You are using an older browser version. Please use a supported version for the best MSN experience.

Governor denies clemency to Army veteran with green card who is facing deportation

Chicago Tribune logo Chicago Tribune 2/8/2018 By Manya Brachear Pashman, Chicago Tribune
a man holding a sign: Miguel Perez Sr., center, and his wife, Esperanza, arrive at a hearing for their son, Army veteran Miguel Perez Jr., on Feb. 6, 2017. Perez holds the flag his son gave him after his return from Afghanistan. This flag was used in Kandahar, where he served, and was given to him for his service. Miguel Perez, a Mexican-born legal permanent resident of the U.S. and a decorated Army veteran who served two tours in Afghanistan, may have to be deported to his native Mexico, where he hasn't lived for 30 years. © Zbigniew Bzdak/Chicago Tribune/TNS Miguel Perez Sr., center, and his wife, Esperanza, arrive at a hearing for their son, Army veteran Miguel Perez Jr., on Feb. 6, 2017. Perez holds the flag his son gave him after his return from Afghanistan. This flag was used in Kandahar, where he served, and was given to him for his service. Miguel Perez, a Mexican-born legal permanent resident of the U.S. and a decorated Army veteran who served two tours in Afghanistan, may have to be deported to his native Mexico, where he hasn't lived for 30 years.

CHICAGO - Illinois Gov. Bruce Rauner has denied clemency for an Army veteran and green card holder with a felony drug conviction, according to both the man's lawyer and his mother, who said she got the news in a letter from the governor's office Wednesday.

Advocates had hoped a pardon from the governor would encourage the government to grant citizenship to Miguel Perez Jr., retroactive to when he joined the military in 2001. His attorney, Chris Bergin, applied for citizenship on Perez's behalf in July.

That retroactive application for citizenship is the only pathway left for Perez, 39, after a three-judge panel for the 7th U.S. Circuit Court of Appeals denied a request for relief under the United Nations Convention against Torture, a protection that resembles asylum. He and human rights advocates believe his life would be in danger if he were sent back to Mexico, where he hasn't lived since age 8.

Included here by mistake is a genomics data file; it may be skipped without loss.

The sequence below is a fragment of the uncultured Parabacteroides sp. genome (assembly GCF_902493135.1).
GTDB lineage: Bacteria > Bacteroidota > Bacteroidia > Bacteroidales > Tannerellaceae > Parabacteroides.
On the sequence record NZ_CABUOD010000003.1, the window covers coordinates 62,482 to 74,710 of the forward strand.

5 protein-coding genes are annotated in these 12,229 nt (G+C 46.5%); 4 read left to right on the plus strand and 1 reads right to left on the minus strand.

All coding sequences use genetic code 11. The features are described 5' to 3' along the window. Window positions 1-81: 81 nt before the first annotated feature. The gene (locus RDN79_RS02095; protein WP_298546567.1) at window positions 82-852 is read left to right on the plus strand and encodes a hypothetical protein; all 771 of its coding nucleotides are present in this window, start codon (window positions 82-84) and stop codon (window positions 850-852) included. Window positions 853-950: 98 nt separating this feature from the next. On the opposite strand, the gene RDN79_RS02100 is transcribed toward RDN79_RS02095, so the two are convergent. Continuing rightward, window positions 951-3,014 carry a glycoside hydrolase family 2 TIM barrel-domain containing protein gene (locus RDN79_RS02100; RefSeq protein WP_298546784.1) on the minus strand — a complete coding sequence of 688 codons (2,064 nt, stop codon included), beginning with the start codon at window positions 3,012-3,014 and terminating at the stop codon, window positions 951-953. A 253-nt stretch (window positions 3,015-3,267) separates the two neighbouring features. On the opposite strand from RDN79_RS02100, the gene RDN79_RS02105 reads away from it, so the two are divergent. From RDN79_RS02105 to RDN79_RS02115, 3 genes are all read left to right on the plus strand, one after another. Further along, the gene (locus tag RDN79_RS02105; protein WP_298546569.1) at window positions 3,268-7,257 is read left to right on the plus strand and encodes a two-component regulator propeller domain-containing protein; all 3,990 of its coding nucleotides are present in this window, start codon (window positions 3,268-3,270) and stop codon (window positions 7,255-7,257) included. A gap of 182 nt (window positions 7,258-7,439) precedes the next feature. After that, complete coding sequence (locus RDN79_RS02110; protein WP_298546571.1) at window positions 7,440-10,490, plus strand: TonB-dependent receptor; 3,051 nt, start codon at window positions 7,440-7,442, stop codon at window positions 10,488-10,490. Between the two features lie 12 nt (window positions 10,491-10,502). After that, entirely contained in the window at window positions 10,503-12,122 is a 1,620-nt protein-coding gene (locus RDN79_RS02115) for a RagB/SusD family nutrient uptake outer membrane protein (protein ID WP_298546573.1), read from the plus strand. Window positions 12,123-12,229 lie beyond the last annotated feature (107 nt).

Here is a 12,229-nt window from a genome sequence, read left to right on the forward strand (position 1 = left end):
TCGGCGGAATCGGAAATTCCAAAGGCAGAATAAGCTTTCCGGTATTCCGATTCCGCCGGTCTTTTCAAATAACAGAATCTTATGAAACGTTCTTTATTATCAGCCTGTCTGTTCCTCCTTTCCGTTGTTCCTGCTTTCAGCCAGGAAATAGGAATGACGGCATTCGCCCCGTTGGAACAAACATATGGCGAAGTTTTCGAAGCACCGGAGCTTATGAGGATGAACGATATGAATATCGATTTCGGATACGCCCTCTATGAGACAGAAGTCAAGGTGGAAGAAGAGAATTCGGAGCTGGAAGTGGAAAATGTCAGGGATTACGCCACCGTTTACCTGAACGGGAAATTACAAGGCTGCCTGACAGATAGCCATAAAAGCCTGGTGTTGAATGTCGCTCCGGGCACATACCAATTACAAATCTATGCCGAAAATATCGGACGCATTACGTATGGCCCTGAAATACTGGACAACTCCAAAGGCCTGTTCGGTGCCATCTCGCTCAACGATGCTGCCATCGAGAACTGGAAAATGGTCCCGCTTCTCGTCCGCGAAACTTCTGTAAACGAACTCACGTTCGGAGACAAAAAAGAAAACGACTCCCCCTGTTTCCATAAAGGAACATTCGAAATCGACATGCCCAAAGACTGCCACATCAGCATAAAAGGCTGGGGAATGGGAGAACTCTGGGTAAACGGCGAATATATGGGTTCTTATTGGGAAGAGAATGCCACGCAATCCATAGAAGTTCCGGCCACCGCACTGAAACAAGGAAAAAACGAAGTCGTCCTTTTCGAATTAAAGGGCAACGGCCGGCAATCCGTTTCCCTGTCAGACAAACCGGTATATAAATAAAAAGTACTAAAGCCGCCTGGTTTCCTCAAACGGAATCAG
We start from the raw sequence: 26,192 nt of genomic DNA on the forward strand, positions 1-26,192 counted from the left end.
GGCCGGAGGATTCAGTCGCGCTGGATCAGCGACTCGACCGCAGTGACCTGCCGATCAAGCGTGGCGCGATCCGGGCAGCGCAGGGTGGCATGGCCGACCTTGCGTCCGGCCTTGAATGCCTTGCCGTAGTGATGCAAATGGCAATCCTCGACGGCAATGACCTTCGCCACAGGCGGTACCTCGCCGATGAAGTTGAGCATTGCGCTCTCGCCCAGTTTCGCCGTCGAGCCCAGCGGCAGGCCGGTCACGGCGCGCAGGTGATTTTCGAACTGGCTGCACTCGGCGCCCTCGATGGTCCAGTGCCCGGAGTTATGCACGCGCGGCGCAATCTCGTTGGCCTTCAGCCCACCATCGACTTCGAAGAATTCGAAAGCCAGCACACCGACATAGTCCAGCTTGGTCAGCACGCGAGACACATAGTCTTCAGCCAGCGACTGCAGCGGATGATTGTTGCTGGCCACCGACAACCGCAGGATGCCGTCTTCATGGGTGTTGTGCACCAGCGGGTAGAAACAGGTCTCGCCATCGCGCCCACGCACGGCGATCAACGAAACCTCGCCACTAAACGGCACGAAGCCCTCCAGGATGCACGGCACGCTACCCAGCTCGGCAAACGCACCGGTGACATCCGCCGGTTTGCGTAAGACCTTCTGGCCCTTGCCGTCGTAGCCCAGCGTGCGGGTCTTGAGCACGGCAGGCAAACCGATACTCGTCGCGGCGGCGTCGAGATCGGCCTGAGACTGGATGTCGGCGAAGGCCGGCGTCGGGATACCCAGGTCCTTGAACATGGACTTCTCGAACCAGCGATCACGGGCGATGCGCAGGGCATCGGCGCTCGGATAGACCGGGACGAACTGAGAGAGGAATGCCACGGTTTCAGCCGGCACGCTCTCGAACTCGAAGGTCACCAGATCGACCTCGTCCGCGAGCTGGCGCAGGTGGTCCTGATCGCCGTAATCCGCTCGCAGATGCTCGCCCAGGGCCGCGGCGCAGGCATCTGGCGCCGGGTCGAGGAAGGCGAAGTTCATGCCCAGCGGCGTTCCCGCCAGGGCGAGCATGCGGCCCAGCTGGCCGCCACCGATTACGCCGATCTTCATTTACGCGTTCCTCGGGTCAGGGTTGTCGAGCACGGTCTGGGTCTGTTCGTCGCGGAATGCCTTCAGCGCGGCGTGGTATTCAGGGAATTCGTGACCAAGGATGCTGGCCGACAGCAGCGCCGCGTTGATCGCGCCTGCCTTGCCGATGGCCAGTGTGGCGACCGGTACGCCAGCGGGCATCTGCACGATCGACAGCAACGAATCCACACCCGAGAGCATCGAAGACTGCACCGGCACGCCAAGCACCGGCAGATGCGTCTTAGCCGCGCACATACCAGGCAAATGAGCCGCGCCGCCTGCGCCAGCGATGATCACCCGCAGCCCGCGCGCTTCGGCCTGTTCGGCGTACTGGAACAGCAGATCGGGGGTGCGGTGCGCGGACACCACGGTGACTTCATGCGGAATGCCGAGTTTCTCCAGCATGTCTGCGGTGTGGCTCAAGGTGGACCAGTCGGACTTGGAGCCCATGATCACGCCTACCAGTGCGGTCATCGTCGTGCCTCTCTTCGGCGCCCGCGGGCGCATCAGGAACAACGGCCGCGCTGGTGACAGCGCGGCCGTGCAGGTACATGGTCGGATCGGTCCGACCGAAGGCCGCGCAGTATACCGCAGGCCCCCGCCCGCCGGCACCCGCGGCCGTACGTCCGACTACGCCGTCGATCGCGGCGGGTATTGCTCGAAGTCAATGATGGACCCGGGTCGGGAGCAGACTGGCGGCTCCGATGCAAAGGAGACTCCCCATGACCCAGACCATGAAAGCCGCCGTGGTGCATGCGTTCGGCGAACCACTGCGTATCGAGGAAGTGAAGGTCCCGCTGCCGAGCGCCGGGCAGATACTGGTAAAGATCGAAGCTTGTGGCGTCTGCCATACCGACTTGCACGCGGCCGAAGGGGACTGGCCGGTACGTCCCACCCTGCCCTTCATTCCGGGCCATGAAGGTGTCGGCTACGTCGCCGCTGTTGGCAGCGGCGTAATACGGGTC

Bergin and Perez's mother, Esperanza Montes Perez, said Rauner turned down the clemency request. Rauner's office did not respond to questions on the matter.

But in the letter, the office said the family could file a new petition after Jan. 31, 2019. "Although the (Prisoner Review Board) and the governor do not disclose the reasoning behind a decision to grant or deny clemency, please know that we did not make the decision lightly," the letter said.

Perez is one of many legal permanent residents who have served in the U.S. military, then have had to confront the possibility of deportation to their native countries after committing a crime.

He served two tours in Afghanistan with the Army.

After returning to Chicago following his military service, Perez sought treatment at the Veterans Affairs hospital in Maywood, where doctors diagnosed him with post-traumatic stress disorder. He was supposed to return for more tests to determine whether he also suffered a traumatic brain injury.

In the meantime, he reconnected with a childhood friend who provided free drugs and alcohol. On the night of Nov. 26, 2008, while with that friend, Perez handed a laptop case containing cocaine to an undercover law enforcement officer. Perez pleaded guilty to the drug charge and served half of a 15-year prison sentence.

As is the case with many other green card-holding veterans, Perez, a father of two children who are U.S. citizens, mistakenly thought he became a U.S. citizen when he took an oath to protect the nation. Military superiors never offered to help him expedite his citizenship, he said.

Perez discovered the oversight when he was summoned to immigration court shortly before his release last year from Hill Correctional Center in downstate Galesburg. Instead of heading home to Chicago from prison, Perez was placed in the custody of Immigration and Customs Enforcement and transferred to the Wisconsin detention center for immigrants awaiting deportation.

Visit the Chicago Tribune at www.chicagotribune.com

AdChoices
AdChoices

More from Chicago Tribune

Chicago Tribune
Chicago Tribune
image beaconimage beaconimage beacon